Meanwhile, Charlotte pressed on. After Newby rejected The Professor, she sent the manuscript to Smith, Elder and Company. Like Newby they refused but in a thoughtful and courteous letter. The consequence was that later that same month the furiously writing Charlotte sent another manuscript, Jane Eyre. Its first reader, W. S. Williams, immediately saw its quality and passed it on to George Smith, who spent a Sunday ( ! ) reading it. This was late August 1847, as Charlotte’s cover letter is dated 24 August. By October, Smith, Elder and Company had published it. By December it was the talk of literary London.
Newby in October 1847 was still dilly dallying on Wuthering Heights, hesitating at a dubious commercial undertaking. He did not so neglect all his authors. In the same year as Wuthering Heights appeared, Newby published Anthony Trollope’s first novel, The Macdermots of Ballycloran, obligingly sent him by Trollope’s mother, Frances, a successful novelist. Judging shrewdly that the Trollope name was worth something, he brought out Trollope’s book at his own expense, suggesting when he could that it was the work of the then more famous mother. It was only when Jane Eyre proved that the Bell name might also be worth something that Newby resumed production on Wuthering Heights and Agnes Grey. Even then he rushed the job, ignoring corrections Ellis and Acton Bell had made on the proofs he had supplied.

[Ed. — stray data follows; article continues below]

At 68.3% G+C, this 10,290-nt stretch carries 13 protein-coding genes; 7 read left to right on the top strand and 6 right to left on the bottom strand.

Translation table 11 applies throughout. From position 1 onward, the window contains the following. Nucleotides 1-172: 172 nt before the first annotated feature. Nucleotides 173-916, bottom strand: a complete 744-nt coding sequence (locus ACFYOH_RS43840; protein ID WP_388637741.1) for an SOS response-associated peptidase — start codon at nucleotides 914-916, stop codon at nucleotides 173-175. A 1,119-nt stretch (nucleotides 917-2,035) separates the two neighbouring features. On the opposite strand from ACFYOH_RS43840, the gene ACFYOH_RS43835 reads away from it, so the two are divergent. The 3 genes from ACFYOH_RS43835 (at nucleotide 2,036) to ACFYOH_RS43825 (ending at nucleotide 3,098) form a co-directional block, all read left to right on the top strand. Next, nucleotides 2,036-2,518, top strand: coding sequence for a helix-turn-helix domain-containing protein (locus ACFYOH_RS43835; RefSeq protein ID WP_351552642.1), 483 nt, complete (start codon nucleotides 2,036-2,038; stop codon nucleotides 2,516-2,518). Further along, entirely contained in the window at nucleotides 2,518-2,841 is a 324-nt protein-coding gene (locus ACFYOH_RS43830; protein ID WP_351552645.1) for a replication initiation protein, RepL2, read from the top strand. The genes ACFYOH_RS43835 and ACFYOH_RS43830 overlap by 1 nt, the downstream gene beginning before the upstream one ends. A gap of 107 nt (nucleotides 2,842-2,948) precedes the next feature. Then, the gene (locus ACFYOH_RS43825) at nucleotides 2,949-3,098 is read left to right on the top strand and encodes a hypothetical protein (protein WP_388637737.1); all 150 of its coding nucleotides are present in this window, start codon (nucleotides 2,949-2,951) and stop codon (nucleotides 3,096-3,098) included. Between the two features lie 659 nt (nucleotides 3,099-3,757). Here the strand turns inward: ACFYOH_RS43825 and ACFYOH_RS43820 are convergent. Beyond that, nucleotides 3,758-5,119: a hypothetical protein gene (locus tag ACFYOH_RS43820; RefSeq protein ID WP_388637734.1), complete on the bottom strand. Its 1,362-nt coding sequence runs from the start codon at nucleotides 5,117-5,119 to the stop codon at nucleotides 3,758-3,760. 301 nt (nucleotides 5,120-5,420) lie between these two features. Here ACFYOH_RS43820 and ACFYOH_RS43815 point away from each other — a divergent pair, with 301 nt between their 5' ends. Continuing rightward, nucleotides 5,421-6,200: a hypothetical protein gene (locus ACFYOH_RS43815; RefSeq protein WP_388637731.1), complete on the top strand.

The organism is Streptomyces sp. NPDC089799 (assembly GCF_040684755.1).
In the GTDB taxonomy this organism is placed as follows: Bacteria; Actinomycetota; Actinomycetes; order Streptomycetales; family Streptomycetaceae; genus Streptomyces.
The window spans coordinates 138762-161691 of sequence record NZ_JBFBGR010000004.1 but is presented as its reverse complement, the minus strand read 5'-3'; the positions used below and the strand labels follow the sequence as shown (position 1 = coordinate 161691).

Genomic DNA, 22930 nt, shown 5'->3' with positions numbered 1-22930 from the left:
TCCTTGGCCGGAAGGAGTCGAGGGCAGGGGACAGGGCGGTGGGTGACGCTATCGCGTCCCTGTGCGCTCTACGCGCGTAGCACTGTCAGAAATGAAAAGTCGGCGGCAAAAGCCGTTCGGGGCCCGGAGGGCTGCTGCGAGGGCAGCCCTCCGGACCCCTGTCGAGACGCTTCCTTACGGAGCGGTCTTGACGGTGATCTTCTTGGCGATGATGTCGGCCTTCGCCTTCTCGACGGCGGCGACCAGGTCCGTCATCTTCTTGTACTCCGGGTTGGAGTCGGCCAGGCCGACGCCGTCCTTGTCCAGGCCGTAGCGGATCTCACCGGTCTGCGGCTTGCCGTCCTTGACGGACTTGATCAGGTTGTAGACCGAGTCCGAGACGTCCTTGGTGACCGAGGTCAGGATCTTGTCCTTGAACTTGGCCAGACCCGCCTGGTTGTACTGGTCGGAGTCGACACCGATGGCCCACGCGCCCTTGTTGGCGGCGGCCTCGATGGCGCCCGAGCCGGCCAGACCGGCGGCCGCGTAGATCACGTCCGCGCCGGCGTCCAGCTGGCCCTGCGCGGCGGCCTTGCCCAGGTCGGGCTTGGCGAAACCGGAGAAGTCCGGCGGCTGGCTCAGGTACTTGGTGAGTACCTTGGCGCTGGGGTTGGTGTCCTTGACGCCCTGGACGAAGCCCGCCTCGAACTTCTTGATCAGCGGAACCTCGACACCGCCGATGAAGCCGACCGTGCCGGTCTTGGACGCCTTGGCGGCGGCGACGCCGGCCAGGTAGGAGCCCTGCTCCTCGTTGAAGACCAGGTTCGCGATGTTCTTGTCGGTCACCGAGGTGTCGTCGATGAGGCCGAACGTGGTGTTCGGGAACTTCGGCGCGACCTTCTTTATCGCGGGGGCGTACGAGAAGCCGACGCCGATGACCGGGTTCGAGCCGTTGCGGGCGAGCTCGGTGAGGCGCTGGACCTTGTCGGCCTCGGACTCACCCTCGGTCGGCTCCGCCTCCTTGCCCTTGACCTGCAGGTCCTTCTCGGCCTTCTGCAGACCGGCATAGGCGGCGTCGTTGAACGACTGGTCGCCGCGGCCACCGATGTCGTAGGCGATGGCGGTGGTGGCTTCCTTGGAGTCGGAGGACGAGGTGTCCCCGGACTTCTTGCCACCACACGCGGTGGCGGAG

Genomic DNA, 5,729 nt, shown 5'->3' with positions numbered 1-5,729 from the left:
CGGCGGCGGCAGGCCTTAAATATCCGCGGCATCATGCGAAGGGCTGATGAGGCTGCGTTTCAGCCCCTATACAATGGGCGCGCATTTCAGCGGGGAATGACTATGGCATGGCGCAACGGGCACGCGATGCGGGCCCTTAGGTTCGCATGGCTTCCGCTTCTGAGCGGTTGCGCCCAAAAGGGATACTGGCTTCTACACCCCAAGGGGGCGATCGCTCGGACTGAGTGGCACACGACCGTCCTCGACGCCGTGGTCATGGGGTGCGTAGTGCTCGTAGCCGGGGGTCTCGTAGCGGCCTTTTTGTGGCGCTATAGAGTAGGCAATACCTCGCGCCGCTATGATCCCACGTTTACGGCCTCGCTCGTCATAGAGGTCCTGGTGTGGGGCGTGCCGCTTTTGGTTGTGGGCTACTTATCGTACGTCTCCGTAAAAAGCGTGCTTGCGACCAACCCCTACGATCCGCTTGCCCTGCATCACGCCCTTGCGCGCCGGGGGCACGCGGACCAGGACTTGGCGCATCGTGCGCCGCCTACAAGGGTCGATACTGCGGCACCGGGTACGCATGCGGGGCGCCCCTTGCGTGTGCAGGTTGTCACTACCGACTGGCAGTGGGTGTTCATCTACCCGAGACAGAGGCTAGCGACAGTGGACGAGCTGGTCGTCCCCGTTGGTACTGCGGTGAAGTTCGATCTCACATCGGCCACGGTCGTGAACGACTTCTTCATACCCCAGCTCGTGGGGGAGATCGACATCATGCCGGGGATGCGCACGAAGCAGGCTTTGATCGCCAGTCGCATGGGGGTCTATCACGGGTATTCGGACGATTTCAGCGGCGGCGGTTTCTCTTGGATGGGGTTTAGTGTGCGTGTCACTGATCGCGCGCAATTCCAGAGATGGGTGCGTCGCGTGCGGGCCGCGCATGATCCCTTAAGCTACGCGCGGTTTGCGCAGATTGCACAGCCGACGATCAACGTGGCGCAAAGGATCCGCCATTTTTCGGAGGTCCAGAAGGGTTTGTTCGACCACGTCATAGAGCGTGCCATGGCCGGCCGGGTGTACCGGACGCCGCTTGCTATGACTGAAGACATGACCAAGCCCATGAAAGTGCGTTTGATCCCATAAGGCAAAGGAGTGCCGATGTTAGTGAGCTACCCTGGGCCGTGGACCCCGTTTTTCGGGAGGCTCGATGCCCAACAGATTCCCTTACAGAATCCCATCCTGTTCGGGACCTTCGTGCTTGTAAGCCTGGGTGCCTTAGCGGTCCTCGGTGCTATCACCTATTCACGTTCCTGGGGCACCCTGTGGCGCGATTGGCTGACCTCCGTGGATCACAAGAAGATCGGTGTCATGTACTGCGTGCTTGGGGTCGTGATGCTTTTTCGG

The three volume novel was, in mid-Victorian England, a standard format—Jane Eyre was so presented. Newby had no qualms about stretching what were really at most two volumes, Wuthering Heights and Agnes Grey, into three by heavily leading the text—putting more white space between the lines. Volume I is 348 pages, Volume II 416—extended by today’s standards but not obviously fattened. Like the First Folio of Shakespeare, his three volumes from two Brontës are superficially well produced. There were two bindings, a ribbed deep claret for private purchasers and a plain cloth with paper labels for circulating libraries such as Mudie’s. Also like the First Folio, the text abounds in typographical errors, some obvious, some not. Charlotte noted to her publishers, “The books are not well got up—they abound in errors of the press.” There is no record, however, of any such point’s being mentioned in reviews, and such public as the book immediately had was too small to make much of an objection. Read more: englishmatters
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